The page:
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Blastomyces sp.
(described by van Tieghem in 1876)

Say Me

Taxonomic Classification

Kingdom: Fungi
Phylum: Ascomycota
Class: Euascomycetes
Order: Onygenales
Family: Onygenaceae
Genus: Blastomyces

Description and Natural Habitats

Blastomyces dermatitidis is a thermally dimorphic fungus and a probable saprobe of the soil. It specifically inhabits decaying wood material. Blastomyces dermatitidis is very rarely isolated as a natural habitat. Isolation from the environment is most likely when the sample contains soil and is rich in organic material such as animal feces, plant fragments, insect remains, and dust. If the substrate is moist, lacks exposure to direct sunlight, contains organic debris, and has a pH of less than 6.0, isolation of Blastomyces dermatitidis is probable. It is endemic in North America. Mississippi, Ohio and Missouri valleys are the geographic locations with highest incidence of infections due to Blastomyces dermatitidis. African type Blastomyces dermatitidis strains isolated from cases in Africa also exist. It was demonstrated that African type strains are not identical with the North American strains. These two groups most probably constitute two distinct serotypes of Blastomyces dermatitidis showing geographic diversity. They have common and varying antigens [1207, 1480].

The sexual state (teleomorph) of Blastomyces dermatitidis belongs to the family Onygenaceae and is referred to as Ajellomyces dermatitidis. Ascospores are the sexual spores produced by this genus.

Species

Blastomyces dermatitidis is the only species included in the genus Blastomyces.

Pathogenicity and Clinical Significance

It is the causative agent of blastomycosis which is one of the true systemic (endemic) mycoses. Cutaneous and systemic (disseminated) blastomycosis are the two clinical forms of the disease. Blastomycosis in general is acquired by inhalation and initially presents with a pulmonary infection which may later disseminate to other organs and systems. Primary cutaneous infection due to direct inoculation of the fungus into the skin is also likely. Hematogenous spread of the organism results in infection of skin, bones, kidneys and male urogenital system. Blastomycosis of the central nervous system (CNS), eyes, larynx, paranasal sinuses, tongue, adrenal glands, uterus, ovaries, gastrointestinal tract, liver and spleen have so far been reported. Otitis media, resulting in cranial osteomyelitis may also develop. Reactivation blastomycosis and subclinical, self-limited infections have been defined [718, 1106, 1590].

Although Blastomyces dermatitidis is a pathogenic fungus and blastomycosis occurs mainly in immunocompetent hosts [528], it may also effect immunocompromised patients, indicating that Blastomyces dermatitidis has now emerged as an opportunistic pathogen [1716].

Blastomyces dermatitidis can also infect dogs. Canine blastomycosis has a similar pathogenesis to human blastomycosis. Dogs are infected by inhaling the infectious particles and they are good indicators of the existence of Blastomyces dermatitidis in the nearby environment. However, there seems to be no correlation between the existence of dogs with blastomycosis and emergence of human cases in a defined environmental area. Also, there is no evidence of animal-to-human transmission of the disease [462].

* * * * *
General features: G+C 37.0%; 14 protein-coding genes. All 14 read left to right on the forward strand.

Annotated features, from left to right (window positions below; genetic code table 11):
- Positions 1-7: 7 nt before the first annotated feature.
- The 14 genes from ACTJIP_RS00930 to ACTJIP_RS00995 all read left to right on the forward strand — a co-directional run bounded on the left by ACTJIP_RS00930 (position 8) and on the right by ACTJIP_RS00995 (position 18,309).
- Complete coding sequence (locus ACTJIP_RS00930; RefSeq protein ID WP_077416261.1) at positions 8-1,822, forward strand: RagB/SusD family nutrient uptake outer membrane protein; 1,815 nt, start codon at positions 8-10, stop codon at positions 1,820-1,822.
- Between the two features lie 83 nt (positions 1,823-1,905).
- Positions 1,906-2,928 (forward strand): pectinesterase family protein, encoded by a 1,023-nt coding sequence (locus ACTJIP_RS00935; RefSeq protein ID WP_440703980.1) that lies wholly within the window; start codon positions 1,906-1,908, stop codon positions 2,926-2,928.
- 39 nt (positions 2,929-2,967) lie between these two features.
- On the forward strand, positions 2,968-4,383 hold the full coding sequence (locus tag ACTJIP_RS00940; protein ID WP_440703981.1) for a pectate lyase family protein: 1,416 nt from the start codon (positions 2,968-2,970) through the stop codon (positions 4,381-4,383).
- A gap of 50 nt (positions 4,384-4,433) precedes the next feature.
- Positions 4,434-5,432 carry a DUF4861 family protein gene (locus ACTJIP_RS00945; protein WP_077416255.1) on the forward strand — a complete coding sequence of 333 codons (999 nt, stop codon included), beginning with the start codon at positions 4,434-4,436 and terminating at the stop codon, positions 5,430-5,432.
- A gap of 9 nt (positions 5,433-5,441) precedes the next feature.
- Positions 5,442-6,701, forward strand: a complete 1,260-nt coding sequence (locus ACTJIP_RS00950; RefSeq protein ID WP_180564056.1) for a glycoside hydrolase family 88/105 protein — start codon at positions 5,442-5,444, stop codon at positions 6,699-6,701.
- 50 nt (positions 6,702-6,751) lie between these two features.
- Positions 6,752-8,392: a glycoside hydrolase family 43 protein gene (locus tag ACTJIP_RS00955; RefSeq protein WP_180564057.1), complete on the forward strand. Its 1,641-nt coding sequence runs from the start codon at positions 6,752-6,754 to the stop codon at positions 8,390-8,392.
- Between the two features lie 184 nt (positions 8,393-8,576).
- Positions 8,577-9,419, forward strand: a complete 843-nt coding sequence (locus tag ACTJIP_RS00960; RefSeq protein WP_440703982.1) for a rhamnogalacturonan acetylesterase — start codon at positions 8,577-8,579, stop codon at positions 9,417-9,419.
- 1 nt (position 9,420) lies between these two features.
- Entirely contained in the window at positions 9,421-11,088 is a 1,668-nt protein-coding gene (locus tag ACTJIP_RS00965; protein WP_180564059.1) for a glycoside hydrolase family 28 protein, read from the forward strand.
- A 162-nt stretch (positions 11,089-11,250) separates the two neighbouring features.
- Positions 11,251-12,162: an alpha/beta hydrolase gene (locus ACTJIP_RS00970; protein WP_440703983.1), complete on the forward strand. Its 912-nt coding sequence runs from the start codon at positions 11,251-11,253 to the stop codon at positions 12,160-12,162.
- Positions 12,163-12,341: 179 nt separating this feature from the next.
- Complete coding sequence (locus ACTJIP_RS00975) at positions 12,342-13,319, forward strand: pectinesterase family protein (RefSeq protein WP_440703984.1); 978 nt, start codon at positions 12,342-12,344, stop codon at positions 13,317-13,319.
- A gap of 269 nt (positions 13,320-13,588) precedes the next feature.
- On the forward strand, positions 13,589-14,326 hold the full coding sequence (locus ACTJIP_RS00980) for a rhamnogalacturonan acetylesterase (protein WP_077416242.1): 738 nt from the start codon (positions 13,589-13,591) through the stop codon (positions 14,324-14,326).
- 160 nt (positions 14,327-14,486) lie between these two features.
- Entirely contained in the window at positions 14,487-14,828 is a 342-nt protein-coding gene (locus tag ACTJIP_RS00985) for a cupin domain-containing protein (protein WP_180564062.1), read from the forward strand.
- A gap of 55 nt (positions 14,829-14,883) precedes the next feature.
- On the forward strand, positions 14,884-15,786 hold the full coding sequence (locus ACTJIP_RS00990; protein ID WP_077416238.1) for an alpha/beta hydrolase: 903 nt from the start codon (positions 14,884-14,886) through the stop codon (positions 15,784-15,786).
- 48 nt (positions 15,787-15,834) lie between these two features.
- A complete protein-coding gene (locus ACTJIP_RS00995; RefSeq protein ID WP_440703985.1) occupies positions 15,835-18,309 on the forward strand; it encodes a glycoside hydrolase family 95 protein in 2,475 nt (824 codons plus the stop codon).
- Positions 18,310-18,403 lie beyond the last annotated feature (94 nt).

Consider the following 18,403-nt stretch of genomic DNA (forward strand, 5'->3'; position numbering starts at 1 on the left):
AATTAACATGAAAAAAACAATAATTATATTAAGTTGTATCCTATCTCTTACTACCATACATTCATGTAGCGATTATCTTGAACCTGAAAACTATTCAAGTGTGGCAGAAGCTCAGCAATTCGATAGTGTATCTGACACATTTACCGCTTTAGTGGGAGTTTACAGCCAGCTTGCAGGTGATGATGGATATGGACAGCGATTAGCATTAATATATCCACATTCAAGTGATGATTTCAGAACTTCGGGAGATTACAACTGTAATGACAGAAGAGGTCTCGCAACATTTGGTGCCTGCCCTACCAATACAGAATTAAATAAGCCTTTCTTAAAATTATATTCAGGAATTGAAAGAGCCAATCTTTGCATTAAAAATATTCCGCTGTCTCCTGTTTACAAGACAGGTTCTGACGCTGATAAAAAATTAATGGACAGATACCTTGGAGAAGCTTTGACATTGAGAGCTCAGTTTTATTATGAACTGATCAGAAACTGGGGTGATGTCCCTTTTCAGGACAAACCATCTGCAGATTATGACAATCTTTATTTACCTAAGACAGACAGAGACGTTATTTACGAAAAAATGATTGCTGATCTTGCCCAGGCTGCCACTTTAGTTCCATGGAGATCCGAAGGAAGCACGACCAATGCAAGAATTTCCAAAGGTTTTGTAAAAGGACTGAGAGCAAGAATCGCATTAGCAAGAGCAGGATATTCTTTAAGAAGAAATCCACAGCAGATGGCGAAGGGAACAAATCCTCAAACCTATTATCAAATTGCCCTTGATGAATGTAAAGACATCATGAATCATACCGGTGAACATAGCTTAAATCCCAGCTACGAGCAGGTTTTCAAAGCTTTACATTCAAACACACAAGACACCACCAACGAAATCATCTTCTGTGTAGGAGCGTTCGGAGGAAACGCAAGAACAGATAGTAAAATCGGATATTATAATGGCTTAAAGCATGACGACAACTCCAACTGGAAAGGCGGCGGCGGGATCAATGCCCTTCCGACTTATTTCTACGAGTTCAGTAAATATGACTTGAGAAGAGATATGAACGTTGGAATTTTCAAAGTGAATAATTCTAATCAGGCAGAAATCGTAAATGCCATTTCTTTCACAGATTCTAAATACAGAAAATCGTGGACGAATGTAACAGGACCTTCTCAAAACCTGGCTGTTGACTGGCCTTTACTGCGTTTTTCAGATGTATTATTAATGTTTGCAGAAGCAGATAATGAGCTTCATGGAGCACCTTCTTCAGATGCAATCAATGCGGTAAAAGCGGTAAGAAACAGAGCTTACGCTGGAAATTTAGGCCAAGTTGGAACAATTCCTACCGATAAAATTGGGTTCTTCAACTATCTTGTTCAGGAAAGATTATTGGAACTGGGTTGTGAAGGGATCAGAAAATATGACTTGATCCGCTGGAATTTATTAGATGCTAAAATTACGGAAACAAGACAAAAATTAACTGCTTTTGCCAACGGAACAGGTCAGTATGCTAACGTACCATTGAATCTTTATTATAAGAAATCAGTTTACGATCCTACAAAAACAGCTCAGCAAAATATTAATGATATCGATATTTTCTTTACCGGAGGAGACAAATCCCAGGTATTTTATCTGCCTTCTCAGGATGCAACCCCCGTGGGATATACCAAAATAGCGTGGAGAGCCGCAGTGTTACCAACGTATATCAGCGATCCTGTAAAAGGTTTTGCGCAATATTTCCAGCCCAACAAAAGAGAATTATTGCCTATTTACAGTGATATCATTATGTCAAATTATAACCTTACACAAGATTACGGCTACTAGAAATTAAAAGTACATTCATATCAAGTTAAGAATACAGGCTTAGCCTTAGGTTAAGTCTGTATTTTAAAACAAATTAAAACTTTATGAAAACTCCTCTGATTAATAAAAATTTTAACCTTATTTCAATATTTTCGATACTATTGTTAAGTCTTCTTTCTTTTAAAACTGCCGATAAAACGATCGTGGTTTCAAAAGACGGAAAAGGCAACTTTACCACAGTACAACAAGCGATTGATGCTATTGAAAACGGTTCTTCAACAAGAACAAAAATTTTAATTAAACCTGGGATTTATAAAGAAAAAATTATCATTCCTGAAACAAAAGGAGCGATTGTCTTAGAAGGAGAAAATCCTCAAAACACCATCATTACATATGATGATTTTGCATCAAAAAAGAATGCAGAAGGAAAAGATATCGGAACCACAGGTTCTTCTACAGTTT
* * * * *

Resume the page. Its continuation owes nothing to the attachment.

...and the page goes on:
Macroscopic Features

Being a thermally dimorphic fungus, Blastomyces dermatitidis behaves diversely at different temperatures. The morphology of the fungus is mould-like at 25°C and yeast-like at 37°C. Although the demonstration of conversion from the mycelial form to yeast form is favorable for definitive identification of Blastomyces dermatitidis, it remains possible only for few isolates pathogenic to humans. Other ways of verification of the identification are by use of exoantigen test, direct flourescent antibody and nucleic acid probes. Below are the macroscopic features of the fungus [462, 1295, 2144]:

1. At 25°C
The growth rate is slow to moderately rapid. The colony diameter is 0.5 to 3 cm following incubation for 7 days on potato glucose agar. The texture is membranous and downy to woolly. The surface color is white to beige and reverse is pale to brownish.

2. At 37°C
Conversion to a yeast form at 37°C usually requires inoculation onto an enriched medium. The growth rate is slow to moderately rapid. The colony diameter is 0.5 to 3 cm following incubation for 7 days. The texture is typically creamy and yeast-like. It appears granular to verrucose on the surface. The color of the colony is white to beige.

The classical way to isolate Blastomyces dermatitidis from environmental sources is by animal inoculation techniques. More recently, an in vitro method has also been described and used for isolation of the fungus from a woodpile in north central Wisconsin. In this in vitro method, the environmental material or soil to be tested is placed in a neutral aqueous solution containing allantoin, tween 80, potassium phosphate, magnesium sulphate, penicillin and streptomycin and is incubated at 37°C for 22 days. Following this step, a small amount of the solution (100 µl) is plated onto yeast-extract phosphate agar and incubated at 20°. After the isolation of Blastomyces dermatitidis mould colonies on yeast-extract phosphate agar, the colonies are plated onto brain-heart infusion agar to demonstrate the conversion to yeast phase [202].

Microscopic Features

Similar to the macroscopic morphology, microscopic appearance of the fungus also depends on the temperature of isolation [462, 1295, 2144]:

1.At 25°C
Septate hyaline hyphae and unbranched short conidiophores are observed. Conidiophores arise at right angles to the vegetative hyphae. The conidia are hyaline and unicellular. They are solitary and pyriform to globose in shape.

2. At 37°C
After incubation at 37°C on an enriched medium or in infected tissue sections, the fungus appears as budding yeast cells. The yeast cells (8-12 µm in diameter) typically have double-contoured refractile walls and a broad base attaching the bud to the parent cell. These blastoconidia are globose in appearance.

Histopathologic Features

Although the yeast cells are the major fungal structures found in the infected tissues, mycelial forms of Blastomyces dermatitidis are also observed occasionally. H&E staining method is favorable to evaluate the host tissue reaction. However, Blastomyces dermatitidis may be difficult to visualize in sections stained with H&E. Gomori's methenamine silver stain (GMS) and periodic acid-Schiff (PAS) can readily visualize the fungus. Application of both GMS and H&E stain enables the detection of both host tissue reaction and the fungal cells effectively. GMS stains the cell wall deep black and interior of the yeast cell rose-colored, with a light green background. PAS stains the fungus red and the background pink or light green, depending on the counterstain used. The yeast cells may be small (2-10 µm in diameter) or large (25-40 µm in diameter). When present, hyphae are short, hyaline, and septate [299, 462].